so adverb Meaning in Cambridge American Kids' Dictionary
Cambridge Dictionaries online Cambridge Dictionaries online

The most popular online dictionary and thesaurus for learners of English

Meaning of "so" - American English Kids' Dictionary

See all translations

so

adverb
 
/soʊ/
A2 used before an adjective or adverb to make that adjective or adverb stronger: I was so tired when I got home. I love her so much. I was so upset that I couldn’t speak.
A2 used to give a short answer to a question to avoid repeating a phrase: “Is Ben coming to the party?” “I hope so.”
A2 used at the beginning of a sentence to connect it with something that was said or happened previously: So, here we are again.
and so on A2 used after a list of things to show that you could add other similar things: I want to buy postcards, souvenirs, and so on.
or so B1 used after a number or amount to show that it is not exact: “How many people were at the party?” “Fifty or so, I guess.”
So (what)? used to say that you do not think something is important, especially in a rude way: “She might tell Emily.” “So what?”
so did we, so have I, so is mine, etc. B1 used to say that someone else also does something or that the same thing is true about someone or something else: She likes football and so do I.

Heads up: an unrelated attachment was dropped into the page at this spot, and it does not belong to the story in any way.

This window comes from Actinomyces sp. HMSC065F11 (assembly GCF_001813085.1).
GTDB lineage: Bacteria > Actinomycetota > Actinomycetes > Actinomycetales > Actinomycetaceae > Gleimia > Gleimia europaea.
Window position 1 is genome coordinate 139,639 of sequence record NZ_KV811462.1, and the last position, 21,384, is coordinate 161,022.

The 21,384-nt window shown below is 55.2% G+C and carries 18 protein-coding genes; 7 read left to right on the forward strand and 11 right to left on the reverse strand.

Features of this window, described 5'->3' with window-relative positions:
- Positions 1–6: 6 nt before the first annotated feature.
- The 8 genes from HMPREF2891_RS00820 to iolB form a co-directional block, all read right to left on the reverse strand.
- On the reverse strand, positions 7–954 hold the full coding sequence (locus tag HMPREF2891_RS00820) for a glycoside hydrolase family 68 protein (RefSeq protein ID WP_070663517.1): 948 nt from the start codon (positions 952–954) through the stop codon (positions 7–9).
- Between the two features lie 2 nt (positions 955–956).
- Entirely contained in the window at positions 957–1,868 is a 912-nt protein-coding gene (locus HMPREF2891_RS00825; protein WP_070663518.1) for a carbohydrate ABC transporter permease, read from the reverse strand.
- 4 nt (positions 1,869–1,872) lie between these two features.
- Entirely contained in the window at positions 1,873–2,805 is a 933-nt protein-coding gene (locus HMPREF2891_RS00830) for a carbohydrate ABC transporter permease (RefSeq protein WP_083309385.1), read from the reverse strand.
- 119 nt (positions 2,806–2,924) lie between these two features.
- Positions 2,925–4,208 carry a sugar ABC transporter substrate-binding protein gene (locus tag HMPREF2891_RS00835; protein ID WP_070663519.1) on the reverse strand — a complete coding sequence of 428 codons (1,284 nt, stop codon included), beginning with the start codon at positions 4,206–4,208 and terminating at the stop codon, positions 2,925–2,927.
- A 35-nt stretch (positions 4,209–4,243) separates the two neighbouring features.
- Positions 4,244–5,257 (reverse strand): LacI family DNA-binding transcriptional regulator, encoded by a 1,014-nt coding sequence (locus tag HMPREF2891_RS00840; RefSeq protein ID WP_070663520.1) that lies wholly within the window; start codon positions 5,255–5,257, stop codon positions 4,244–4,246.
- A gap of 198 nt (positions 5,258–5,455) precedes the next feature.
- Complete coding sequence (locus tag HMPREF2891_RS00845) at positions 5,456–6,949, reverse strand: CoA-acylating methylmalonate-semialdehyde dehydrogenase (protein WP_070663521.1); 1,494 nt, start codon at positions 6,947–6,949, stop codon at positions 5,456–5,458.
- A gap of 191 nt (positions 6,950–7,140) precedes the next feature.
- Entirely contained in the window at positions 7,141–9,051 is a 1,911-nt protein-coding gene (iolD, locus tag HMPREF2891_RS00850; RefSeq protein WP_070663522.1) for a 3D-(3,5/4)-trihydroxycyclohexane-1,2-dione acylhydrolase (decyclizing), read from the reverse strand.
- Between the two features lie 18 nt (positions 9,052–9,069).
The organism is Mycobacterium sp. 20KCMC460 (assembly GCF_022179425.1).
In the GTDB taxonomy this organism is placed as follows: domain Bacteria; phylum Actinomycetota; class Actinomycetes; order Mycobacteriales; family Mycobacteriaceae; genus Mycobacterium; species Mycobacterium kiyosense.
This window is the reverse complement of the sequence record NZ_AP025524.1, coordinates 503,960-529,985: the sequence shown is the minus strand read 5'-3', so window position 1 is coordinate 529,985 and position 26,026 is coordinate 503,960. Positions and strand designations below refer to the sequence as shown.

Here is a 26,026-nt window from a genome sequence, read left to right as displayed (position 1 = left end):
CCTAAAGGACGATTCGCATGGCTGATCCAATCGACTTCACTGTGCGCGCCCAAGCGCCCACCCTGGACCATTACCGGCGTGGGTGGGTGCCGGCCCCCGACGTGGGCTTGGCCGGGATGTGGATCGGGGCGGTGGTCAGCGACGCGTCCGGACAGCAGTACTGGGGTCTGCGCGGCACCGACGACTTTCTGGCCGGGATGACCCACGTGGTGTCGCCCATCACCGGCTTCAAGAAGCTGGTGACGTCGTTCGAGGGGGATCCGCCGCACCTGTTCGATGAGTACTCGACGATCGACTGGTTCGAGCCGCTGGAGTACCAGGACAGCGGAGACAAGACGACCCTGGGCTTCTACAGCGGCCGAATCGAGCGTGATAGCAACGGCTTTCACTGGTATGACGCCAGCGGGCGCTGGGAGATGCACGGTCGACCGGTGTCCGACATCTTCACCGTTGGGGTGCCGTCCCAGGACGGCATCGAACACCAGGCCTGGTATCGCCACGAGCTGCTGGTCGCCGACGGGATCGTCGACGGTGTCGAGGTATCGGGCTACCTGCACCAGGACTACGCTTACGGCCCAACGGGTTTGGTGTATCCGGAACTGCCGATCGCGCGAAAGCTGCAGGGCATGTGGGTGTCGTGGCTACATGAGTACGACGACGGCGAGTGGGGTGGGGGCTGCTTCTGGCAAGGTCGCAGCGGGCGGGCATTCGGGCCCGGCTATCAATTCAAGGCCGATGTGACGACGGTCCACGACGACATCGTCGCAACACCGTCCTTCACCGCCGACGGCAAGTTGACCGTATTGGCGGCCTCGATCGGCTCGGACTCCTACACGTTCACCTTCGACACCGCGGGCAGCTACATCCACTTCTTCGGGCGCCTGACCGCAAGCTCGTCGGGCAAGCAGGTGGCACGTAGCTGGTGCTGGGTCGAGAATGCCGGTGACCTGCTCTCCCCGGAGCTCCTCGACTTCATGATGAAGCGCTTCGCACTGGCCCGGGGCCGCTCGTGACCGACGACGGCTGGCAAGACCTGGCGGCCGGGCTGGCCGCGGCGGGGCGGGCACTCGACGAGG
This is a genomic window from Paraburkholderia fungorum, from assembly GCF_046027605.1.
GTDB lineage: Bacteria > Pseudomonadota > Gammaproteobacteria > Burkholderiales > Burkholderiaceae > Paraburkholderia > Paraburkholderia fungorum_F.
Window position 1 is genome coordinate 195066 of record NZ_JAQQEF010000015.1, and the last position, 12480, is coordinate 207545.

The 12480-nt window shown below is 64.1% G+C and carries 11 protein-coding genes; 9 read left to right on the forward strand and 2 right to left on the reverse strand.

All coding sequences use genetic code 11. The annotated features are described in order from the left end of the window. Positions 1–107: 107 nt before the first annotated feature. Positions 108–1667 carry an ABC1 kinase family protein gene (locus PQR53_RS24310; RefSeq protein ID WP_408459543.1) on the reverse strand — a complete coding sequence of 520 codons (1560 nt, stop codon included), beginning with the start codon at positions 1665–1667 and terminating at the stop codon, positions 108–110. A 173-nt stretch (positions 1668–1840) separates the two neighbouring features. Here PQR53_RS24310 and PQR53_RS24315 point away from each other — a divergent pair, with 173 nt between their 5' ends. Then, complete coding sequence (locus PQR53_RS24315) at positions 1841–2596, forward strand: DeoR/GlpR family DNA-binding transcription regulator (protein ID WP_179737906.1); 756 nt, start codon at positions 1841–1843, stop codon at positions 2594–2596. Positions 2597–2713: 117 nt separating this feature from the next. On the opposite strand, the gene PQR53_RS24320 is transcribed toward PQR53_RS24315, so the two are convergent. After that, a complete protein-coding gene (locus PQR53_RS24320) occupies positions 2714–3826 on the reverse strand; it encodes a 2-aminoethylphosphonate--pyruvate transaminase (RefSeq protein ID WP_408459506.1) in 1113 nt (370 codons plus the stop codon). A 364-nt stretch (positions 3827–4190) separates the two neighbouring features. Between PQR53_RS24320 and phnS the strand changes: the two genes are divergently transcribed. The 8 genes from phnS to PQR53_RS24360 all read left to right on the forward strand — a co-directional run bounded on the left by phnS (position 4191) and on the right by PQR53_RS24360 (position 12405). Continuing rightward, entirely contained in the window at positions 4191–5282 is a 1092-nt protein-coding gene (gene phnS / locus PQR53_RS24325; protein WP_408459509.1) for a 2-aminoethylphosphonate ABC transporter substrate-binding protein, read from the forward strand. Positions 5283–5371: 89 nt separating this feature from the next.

(Definition of so adverb from the Websters Essential Mini Dictionary © Cambridge University Press)
Add Cambridge dictionaries to your browser to your website

More Essential American English definitions for “so”

Definitions of “so” in other dictionaries

Word of the Day
stretch the truth

to say something that is not completely honest in order to make someone or something seem better than it really is

Word of the Day

July 4th, Bastille Day, and the language of revolution.
July 4th, Bastille Day, and the language of revolution.
by Liz Walter,
July 01, 2015
With America’s Independence Day on the 4th and France’s Bastille Day on the 14th, July certainly has a revolutionary theme, so this blog looks at words and phrases we use to talk about the dramatic and nation-changing events that these days celebrate. In particular, it focuses on one of the most important

Read More 

generation pause noun
generation pause noun
July 06, 2015
informal young adults who are not able to do things previously typical for their age group such as buy a home or start a family because of lack of money Meanwhile, a new study released last week revealed a quarter of Brits believe they’ll never own a property, leading them to be

Read More